Cosmological Argument

I figured that no collection of essays would be complete without an argument for the existence of God. Now in the scriptures, the Hebrew name for God, the most sacred one, is Yahweh. In Hebrew, that word means, “he/it causes to be”. The word “causes” in this definition of this name tells me that the idea of causation is important to the biblical understanding of God. As it so happens to be the case, Aristotle argued from causation that there must be a limited number of first principles (49 or 55 was his conclusion), that is, immutable things that make everything happen, with one of those first principles, or the governor thereof, being a single Prime Mover, that ultimate being from which all things come. Aristotle’s arguments were found and synthesized by Thomas Aquinas, and a great number of philosophers in Christian Europe continued to work with that idea, to the effect that Aristotle’s Prime Mover was equated to one degree or another with God in Christianity. This family of arguments have come to be called the cosmological argument. Again, since God’s very name references causing things, I would be very surprised if they were completely off track.
In fact, my readings on this argument truly impress me as being more or less irrefutable. In my dialogues with people who do not accept the argument do so in three simple ways. One is that they simply deny causation. If things don’t cause things, the argument doesn’t hold. I think it’s safe to simply discount those people. The second ascertainment of the cosmological argument’s detractors is that differentiation simply doesn’t exist or is inapplicable. That is, they state that the notion that there is more than one thing is simply not true or inapplicable. These are the “I am you, you are me” people, and their thinking is steeped in eastern religion and quantum mechanics, making use of both of those to ludicrous effect. Again, I think it’s a good idea to simply discount those people. Finally, there are those who pass judgments on the terms and propositions of the argument without understanding them. The cosmological argument is frequently falsely assumed to maintain that everything has a cause, and when God is invoked as something that doesn’t have a cause, the argument is accused of special pleading or moving the goal posts. Yet the argument makes no such statement in the first place.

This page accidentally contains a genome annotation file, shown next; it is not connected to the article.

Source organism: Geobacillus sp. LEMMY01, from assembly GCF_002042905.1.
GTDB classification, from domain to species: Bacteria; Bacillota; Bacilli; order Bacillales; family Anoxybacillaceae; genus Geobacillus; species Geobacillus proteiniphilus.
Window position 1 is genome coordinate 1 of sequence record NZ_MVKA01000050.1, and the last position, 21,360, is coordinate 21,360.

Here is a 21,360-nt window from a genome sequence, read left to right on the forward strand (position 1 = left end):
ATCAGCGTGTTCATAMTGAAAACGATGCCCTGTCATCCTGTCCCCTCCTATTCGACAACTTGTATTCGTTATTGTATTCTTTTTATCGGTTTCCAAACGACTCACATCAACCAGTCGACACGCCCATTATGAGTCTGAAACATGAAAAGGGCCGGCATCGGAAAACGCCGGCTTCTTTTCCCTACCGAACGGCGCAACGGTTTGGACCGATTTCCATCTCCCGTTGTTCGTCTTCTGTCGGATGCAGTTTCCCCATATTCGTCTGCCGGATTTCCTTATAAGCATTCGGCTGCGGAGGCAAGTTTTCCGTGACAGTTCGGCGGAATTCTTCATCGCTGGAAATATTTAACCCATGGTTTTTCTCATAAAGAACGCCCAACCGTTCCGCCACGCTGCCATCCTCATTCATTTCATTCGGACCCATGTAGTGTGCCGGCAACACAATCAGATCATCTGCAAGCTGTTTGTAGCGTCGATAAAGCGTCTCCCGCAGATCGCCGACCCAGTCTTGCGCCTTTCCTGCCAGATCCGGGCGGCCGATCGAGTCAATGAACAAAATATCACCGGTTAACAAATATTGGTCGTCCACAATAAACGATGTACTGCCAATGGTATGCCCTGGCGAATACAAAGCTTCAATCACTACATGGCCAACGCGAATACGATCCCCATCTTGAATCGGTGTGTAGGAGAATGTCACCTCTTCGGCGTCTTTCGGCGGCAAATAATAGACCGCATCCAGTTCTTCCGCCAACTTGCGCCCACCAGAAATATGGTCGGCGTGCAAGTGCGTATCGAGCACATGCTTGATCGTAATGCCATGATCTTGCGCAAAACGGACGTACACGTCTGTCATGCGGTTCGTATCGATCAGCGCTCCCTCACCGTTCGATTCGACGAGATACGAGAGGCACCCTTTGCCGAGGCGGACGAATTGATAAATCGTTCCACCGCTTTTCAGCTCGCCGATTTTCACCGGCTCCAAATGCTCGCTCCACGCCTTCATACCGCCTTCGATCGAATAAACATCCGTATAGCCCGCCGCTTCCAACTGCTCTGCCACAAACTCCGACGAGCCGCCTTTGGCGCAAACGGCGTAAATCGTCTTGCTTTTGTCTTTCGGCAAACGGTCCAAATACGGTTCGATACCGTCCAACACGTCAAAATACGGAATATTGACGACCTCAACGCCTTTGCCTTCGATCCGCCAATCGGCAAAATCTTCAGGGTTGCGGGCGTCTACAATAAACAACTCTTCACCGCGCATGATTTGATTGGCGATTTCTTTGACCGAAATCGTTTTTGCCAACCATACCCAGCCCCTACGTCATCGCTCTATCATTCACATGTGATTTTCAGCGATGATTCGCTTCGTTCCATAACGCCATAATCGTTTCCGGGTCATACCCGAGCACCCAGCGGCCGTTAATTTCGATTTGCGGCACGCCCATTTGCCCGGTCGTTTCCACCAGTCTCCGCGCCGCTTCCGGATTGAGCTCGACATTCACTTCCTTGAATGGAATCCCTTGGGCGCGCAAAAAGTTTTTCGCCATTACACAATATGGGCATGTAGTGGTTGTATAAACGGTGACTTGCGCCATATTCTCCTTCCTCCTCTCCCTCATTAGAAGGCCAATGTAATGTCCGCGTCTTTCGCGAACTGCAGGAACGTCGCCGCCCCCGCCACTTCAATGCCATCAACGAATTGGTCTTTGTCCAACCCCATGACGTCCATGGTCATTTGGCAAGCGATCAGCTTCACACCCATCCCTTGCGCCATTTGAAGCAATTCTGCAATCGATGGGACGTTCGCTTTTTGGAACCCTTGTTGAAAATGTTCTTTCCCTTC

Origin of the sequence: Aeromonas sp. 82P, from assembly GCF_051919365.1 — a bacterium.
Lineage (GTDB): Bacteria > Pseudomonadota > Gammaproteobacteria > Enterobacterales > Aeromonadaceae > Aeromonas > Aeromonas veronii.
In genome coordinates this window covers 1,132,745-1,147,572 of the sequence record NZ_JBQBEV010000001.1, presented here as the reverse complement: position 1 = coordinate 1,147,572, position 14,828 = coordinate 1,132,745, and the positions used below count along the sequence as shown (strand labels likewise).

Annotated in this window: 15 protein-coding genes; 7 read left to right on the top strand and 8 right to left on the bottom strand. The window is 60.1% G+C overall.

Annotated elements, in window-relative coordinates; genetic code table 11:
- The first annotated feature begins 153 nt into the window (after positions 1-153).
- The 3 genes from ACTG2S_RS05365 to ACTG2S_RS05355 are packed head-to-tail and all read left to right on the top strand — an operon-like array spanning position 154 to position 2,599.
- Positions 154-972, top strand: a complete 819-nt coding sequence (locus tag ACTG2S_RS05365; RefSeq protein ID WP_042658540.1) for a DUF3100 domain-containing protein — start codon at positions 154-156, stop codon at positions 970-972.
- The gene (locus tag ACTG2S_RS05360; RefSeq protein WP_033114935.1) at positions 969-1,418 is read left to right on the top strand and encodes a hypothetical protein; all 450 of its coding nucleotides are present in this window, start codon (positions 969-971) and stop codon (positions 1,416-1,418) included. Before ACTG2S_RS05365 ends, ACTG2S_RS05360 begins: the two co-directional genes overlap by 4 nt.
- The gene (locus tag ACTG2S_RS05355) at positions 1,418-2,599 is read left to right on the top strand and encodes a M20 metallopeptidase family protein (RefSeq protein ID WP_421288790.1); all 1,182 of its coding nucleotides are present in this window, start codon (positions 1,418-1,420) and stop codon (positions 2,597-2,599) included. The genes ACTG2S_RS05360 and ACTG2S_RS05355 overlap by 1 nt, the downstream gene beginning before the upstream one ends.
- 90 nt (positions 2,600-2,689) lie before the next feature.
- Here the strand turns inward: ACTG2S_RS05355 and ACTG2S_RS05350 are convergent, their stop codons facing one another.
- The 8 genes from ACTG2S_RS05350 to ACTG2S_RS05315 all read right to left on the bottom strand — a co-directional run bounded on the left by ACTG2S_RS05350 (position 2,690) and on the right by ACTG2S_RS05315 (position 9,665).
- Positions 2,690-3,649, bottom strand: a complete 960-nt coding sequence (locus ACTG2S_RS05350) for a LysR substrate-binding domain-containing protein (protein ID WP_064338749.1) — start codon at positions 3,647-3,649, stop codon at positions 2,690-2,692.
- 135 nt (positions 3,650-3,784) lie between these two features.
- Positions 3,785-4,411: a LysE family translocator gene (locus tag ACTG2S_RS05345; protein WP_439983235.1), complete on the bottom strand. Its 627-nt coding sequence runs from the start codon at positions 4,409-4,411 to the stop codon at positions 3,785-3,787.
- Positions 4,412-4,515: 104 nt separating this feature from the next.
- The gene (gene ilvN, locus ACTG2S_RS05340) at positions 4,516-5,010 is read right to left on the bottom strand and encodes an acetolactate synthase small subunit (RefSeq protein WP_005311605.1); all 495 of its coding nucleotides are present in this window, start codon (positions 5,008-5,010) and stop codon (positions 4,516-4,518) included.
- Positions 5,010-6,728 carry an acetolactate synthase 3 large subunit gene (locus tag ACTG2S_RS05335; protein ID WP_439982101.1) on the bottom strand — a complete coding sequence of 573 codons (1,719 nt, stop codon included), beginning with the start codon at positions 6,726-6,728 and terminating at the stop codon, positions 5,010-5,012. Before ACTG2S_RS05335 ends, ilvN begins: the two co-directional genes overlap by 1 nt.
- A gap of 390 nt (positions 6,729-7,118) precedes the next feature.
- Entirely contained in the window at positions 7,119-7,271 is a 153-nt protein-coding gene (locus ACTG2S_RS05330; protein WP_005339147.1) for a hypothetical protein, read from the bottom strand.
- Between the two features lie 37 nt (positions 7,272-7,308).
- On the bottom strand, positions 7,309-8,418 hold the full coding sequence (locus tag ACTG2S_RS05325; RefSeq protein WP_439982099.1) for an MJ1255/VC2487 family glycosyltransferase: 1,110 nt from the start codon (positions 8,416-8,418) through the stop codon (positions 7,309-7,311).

Because of the category of the third type of person, I have included below an outline of the cosmological argument as I present it. It’s an amalgam of things that I have read and come up with on my own. It’s extremely brief, but future expansions may change that. It’s also incomplete as arguments for God tend to go. God in monotheism speaks of a single, living, self-existing, omnipotent, omniscient, omnibenevolent being. Some would add omnipresent in order to get God’s six or seven fundamental attributes. My outline stops with single, living, self-existing, omniscient being. For the other two or three attributes the argument must expand beyond a singular, linear outline. However, single, living, self-existing, and omniscient do serve to distinguish God for the other candidates for the source of all things that people tend to proffer (Chaos, Nature, etc.).
So therefore, my outline sits below. It is not a formal syllogism. Not every proposition obviously entails every preceding proposition. The various supporting statements do point to other propositions, and in some cases, propositions reference others. As the outline expands, references between propositions can certainly be increased, but the outline has already been called ungainly. So for now, I just leave it where it stands, though anyone who wished to discuss it may contact me. I am interested in refining and expanding the outline.